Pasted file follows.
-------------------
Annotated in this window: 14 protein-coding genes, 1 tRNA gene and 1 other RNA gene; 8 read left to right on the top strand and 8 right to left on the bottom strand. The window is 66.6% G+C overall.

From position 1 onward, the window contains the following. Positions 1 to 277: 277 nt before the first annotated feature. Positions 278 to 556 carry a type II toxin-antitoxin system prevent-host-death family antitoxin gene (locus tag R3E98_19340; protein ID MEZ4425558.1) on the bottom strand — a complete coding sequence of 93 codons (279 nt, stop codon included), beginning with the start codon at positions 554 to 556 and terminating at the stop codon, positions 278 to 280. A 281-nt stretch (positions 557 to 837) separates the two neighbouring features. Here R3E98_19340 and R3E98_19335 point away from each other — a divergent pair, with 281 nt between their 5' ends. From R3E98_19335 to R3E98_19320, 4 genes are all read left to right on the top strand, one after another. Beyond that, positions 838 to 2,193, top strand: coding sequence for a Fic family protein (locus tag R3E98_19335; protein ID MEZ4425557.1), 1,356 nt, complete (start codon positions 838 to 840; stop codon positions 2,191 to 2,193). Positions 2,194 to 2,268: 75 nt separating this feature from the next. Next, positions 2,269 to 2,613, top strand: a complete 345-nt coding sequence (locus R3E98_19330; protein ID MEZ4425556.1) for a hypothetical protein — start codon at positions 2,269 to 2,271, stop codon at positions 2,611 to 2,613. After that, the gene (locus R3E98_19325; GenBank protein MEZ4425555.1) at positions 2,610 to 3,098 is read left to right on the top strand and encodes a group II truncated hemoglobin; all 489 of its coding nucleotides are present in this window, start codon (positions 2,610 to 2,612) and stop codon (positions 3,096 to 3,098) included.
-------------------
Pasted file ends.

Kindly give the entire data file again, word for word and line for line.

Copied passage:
Annotated in this window: 14 protein-coding genes, 1 tRNA gene and 1 other RNA gene; 8 read left to right on the top strand and 8 right to left on the bottom strand. The window is 66.6% G+C overall.

From position 1 onward, the window contains the following. Positions 1 to 277: 277 nt before the first annotated feature. Positions 278 to 556 carry a type II toxin-antitoxin system prevent-host-death family antitoxin gene (locus tag R3E98_19340; protein ID MEZ4425558.1) on the bottom strand — a complete coding sequence of 93 codons (279 nt, stop codon included), beginning with the start codon at positions 554 to 556 and terminating at the stop codon, positions 278 to 280. A 281-nt stretch (positions 557 to 837) separates the two neighbouring features. Here R3E98_19340 and R3E98_19335 point away from each other — a divergent pair, with 281 nt between their 5' ends. From R3E98_19335 to R3E98_19320, 4 genes are all read left to right on the top strand, one after another. Beyond that, positions 838 to 2,193, top strand: coding sequence for a Fic family protein (locus tag R3E98_19335; protein ID MEZ4425557.1), 1,356 nt, complete (start codon positions 838 to 840; stop codon positions 2,191 to 2,193). Positions 2,194 to 2,268: 75 nt separating this feature from the next. Next, positions 2,269 to 2,613, top strand: a complete 345-nt coding sequence (locus R3E98_19330; protein ID MEZ4425556.1) for a hypothetical protein — start codon at positions 2,269 to 2,271, stop codon at positions 2,611 to 2,613. After that, the gene (locus R3E98_19325; GenBank protein MEZ4425555.1) at positions 2,610 to 3,098 is read left to right on the top strand and encodes a group II truncated hemoglobin; all 489 of its coding nucleotides are present in this window, start codon (positions 2,610 to 2,612) and stop codon (positions 3,096 to 3,098) included.